I lived through something just as awful: the loss of an almost completely full notebook. When you’ve got two seats free in a train, you naturally tend to spread all your junk around in the free seat. Recently, as I reached my destination, I had forgot that at the start of my journey, I’d written something in my small notebook and then laid it on the neighboring seat. I then proceeded to pile the seat high with newspapers, orange peels, and chocolate-drink packages. Later, they all ended up in the janitor's garbage bag along with my notebook. A shame, because this book contained the sketch of a wonderful story that I’ll never be able to recapture. Roughly, it goes a bit like this: John Lennon, four weeks before his death, happened to be filmed by a Japanese television crew at the post office, withdrawing $15 million from his savings account.  He wanted to buy weapons for El Salvador, which was very much the done thing in 1980. I still remember discussions with a left-wing friend, who wasn’t rich at all, but who had given 1000 Deutschmarks to the “Weapons for El Salvador” campaign. This completely puzzled me. Remember that in 1980, I paid only 179 Deutschmarks in rent. People assured me El Salvador could be helped only with weapons, and they accused me of political ignorance.

Continue reading "Max Goldt Treasury: Weapons for El Salvador" »


Why Do They Hate Us? Rap or Iraq?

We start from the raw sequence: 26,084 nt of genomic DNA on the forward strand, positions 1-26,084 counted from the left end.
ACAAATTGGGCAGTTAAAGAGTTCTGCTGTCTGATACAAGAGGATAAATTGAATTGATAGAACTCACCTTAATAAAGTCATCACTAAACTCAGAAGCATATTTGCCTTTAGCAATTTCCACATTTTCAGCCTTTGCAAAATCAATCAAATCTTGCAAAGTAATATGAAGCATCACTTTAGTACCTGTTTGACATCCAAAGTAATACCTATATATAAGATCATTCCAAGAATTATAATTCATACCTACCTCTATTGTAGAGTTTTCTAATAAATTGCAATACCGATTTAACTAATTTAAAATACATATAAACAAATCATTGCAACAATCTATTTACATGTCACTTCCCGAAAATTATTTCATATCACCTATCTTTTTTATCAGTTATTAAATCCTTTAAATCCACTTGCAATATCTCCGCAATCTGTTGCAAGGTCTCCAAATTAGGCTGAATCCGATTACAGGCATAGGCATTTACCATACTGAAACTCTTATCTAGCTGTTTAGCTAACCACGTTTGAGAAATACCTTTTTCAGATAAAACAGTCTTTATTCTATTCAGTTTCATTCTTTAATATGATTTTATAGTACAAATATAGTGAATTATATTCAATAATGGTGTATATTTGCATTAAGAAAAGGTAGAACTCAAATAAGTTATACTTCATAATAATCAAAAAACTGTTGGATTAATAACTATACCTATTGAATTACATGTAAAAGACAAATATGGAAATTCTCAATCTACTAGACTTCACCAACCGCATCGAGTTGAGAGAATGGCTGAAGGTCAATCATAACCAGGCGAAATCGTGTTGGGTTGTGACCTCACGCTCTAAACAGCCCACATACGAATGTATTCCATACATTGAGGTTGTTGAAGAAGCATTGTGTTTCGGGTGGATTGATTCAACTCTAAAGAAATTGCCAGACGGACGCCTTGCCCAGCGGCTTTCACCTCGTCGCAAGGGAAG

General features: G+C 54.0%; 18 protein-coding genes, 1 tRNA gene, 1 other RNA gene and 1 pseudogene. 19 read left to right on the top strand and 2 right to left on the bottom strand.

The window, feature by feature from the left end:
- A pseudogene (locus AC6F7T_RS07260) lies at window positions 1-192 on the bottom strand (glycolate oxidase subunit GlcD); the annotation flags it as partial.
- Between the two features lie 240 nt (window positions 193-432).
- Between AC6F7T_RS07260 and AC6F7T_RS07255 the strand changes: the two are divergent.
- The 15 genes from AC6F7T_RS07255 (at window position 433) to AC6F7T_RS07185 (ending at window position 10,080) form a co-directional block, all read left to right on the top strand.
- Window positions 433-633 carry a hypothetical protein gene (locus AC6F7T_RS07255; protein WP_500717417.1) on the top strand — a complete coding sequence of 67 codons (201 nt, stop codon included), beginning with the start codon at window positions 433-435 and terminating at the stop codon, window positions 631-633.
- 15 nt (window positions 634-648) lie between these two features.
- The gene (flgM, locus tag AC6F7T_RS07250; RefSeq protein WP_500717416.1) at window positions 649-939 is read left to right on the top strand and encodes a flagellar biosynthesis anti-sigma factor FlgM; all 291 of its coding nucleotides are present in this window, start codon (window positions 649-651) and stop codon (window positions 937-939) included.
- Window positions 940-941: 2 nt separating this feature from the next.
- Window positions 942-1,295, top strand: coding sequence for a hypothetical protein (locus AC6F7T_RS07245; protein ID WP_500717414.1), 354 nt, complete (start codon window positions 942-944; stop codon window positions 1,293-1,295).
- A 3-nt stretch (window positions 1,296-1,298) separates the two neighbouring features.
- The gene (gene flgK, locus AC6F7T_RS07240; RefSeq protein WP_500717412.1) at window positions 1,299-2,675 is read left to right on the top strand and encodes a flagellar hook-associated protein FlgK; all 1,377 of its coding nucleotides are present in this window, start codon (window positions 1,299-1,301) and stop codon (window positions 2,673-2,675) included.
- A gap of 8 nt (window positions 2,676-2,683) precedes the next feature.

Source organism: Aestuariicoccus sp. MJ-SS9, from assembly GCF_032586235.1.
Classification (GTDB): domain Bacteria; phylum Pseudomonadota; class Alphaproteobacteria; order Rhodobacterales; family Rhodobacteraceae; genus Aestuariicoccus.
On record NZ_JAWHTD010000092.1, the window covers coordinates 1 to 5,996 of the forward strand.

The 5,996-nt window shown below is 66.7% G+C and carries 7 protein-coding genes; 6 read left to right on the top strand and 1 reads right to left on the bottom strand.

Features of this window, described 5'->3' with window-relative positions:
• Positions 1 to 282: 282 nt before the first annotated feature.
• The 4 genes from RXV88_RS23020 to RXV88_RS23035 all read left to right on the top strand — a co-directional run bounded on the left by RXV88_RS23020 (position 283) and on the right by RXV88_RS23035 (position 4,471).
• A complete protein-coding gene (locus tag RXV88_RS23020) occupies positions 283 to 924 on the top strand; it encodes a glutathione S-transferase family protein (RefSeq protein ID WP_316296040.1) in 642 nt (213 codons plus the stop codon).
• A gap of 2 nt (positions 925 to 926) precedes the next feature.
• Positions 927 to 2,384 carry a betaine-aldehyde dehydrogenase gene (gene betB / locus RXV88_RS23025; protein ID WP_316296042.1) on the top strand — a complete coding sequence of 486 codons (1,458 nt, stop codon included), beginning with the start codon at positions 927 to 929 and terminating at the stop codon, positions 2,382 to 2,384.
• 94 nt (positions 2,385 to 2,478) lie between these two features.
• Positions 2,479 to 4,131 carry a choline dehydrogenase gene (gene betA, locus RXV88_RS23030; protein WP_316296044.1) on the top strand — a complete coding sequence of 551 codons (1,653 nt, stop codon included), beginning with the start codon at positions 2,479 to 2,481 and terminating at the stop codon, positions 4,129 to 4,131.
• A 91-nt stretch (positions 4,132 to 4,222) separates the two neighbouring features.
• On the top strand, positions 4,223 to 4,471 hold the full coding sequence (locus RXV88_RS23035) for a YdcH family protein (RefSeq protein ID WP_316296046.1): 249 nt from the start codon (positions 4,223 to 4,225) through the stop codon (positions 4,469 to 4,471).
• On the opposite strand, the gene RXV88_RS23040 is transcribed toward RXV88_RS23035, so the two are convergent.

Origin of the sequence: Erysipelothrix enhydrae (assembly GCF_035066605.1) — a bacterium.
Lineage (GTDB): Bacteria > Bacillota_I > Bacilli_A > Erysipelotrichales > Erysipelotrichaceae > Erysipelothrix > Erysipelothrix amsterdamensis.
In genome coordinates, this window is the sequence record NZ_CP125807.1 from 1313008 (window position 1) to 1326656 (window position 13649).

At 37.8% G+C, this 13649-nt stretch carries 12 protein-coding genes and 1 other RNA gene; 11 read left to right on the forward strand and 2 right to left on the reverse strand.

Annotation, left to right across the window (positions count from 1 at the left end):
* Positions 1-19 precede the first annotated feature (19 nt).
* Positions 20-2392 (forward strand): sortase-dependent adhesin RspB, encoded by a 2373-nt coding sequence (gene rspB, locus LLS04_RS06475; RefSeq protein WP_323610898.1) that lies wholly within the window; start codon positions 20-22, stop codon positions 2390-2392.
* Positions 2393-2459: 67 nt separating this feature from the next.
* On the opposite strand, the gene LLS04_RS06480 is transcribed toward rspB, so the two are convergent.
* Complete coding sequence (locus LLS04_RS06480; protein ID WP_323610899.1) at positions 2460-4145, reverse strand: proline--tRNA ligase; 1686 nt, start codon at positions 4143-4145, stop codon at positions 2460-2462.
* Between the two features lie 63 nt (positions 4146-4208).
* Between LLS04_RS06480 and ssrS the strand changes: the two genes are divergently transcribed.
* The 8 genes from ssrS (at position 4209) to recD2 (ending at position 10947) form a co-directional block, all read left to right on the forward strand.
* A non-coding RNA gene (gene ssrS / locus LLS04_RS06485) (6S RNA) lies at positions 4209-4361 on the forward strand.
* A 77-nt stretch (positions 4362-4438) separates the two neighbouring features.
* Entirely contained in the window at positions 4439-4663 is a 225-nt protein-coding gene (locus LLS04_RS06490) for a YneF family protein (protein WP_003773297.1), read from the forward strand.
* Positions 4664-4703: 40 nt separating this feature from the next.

Martha Bayles, who is now a visiting fellow at the Aspen Institute Berlin, recently gave a speech at the right-leaning American Enterprise Institute. The subject was America's rapidly-declining reputation in the rest of the world.

Her conclusion? It's our sick, degraded popular culture:

When people, especially young people, in rapidly modernizing societies look at America through the lens of our no-holds-barred popular culture, what they see most glaringly is a passion for personal liberation from tradition, religion, family, and restraint of all kinds.

She harks back to a time when the U.S. State Department could partner with Hollywood to officially screen American films at foreign embassies, because these movies presented a positive and clean-cut image of American life. Nowadays, she claims, the world is horrified by our "coarse, violent, and obnoxious" rap music, video games, and "'date movies'" (Date movies?). She also singles out internationally popular television series such as Sex and the City, Oprah, South Park, and Seinfeld (Yes, even Seinfeld!) for critique.

I can't agree. To be fair, she does cite studies that show about a third of people polled in various countries dislike American popular culture, so she has a bit of empirical proof. But having lived abroad for years, and having talked to more people than I can count about attitudes towards the United States, I think she's off the mark in two big ways.

No. 1. It's the invasion of Iraq, stupid.

[Note: This is a paraphrase of Bill Clinton's 1992 campaign slogan, not an insult.]

Continue reading "Why Do They Hate Us? Rap or Iraq?" »


My Accountant ♥ Me

Unlike most countries, the good old U.S. and A insists on making its citizens pay American taxes on every single penny they earn, from any source whatsoever, no matter where they live, for ever and eternity, amen.

Rather than go into the mind-breaking complexities this policy causes to someone who, like me, has income both from the United States and Germany, I will just tell you one thing: My German accountant just sent me a Christmas card.